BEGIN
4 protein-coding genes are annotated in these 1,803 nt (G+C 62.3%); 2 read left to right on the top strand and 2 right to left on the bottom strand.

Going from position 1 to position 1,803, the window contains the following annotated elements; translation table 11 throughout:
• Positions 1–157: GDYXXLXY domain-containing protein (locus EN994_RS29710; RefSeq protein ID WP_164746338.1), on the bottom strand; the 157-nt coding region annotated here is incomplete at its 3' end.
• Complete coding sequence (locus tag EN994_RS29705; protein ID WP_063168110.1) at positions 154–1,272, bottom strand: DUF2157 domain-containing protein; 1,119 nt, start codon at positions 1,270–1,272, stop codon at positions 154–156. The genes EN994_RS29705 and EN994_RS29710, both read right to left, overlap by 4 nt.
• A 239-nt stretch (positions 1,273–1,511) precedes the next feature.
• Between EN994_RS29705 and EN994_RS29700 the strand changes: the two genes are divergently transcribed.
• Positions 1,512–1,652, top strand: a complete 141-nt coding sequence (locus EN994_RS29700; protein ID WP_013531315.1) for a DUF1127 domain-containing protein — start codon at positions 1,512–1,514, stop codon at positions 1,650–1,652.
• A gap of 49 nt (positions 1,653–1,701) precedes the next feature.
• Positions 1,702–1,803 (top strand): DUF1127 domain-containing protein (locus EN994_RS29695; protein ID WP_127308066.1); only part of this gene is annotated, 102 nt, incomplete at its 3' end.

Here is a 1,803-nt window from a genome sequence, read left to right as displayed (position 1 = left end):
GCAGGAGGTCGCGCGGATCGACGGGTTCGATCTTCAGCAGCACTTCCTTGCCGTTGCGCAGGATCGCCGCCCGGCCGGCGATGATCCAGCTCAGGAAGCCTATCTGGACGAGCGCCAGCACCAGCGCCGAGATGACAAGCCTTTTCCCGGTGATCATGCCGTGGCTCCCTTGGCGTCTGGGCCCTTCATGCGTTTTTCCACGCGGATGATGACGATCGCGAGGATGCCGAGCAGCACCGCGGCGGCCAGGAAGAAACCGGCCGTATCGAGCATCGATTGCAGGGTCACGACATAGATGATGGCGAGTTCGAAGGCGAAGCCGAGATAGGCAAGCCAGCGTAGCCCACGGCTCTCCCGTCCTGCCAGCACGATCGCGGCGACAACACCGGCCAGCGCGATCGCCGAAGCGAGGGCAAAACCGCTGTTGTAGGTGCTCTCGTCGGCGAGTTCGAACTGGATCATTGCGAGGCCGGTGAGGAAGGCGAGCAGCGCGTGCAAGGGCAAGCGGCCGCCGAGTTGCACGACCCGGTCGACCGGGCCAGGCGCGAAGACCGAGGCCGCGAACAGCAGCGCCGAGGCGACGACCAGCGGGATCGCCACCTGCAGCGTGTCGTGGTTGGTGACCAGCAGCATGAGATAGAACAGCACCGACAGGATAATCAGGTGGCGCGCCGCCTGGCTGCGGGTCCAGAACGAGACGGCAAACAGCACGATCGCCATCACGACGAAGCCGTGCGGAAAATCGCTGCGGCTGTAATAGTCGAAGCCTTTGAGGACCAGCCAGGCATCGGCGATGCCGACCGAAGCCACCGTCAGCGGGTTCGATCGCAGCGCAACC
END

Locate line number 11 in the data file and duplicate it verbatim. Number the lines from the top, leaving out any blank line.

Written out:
GCAGGAGGTCGCGCGGATCGACGGGTTCGATCTTCAGCAGCACTTCCTTGCCGTTGCGCAGGATCGCCGCCCGGCCGGCGATGATCCAGCTCAGGAAGCCTATCTGGACGAGCGCCAGCACCAGCGCCGAGATGACAAGCCTTTTCCCGGTGATCATGCCGTGGCTCCCTTGGCGTCTGGGCCCTTCATGCGTTTTTCCACGCGGATGATGACGATCGCGAGGATGCCGAGCAGCACCGCGGCGGCCAGGAAGAAACCGGCCGTATCGAGCATCGATTGCAGGGTCACGACATAGATGATGGCGAGTTCGAAGGCGAAGCCGAGATAGGCAAGCCAGCGTAGCCCACGGCTCTCCCGTCCTGCCAGCACGATCGCGGCGACAACACCGGCCAGCGCGATCGCCGAAGCGAGGGCAAAACCGCTGTTGTAGGTGCTCTCGTCGGCGAGTTCGAACTGGATCATTGCGAGGCCGGTGAGGAAGGCGAGCAGCGCGTGCAAGGGCAAGCGGCCGCCGAGTTGCACGACCCGGTCGACCGGGCCAGGCGCGAAGACCGAGGCCGCGAACAGCAGCGCCGAGGCGACGACCAGCGGGATCGCCACCTGCAGCGTGTCGTGGTTGGTGACCAGCAGCATGAGATAGAACAGCACCGACAGGATAATCAGGTGGCGCGCCGCCTGGCTGCGGGTCCAGAACGAGACGGCAAACAGCACGATCGCCATCACGACGAAGCCGTGCGGAAAATCGCTGCGGCTGTAATAGTCGAAGCCTTTGAGGACCAGCCAGGCATCGGCGATGCCGACCGAAGCCACCGTCAGCGGGTTCGATCGCAGCGCAACC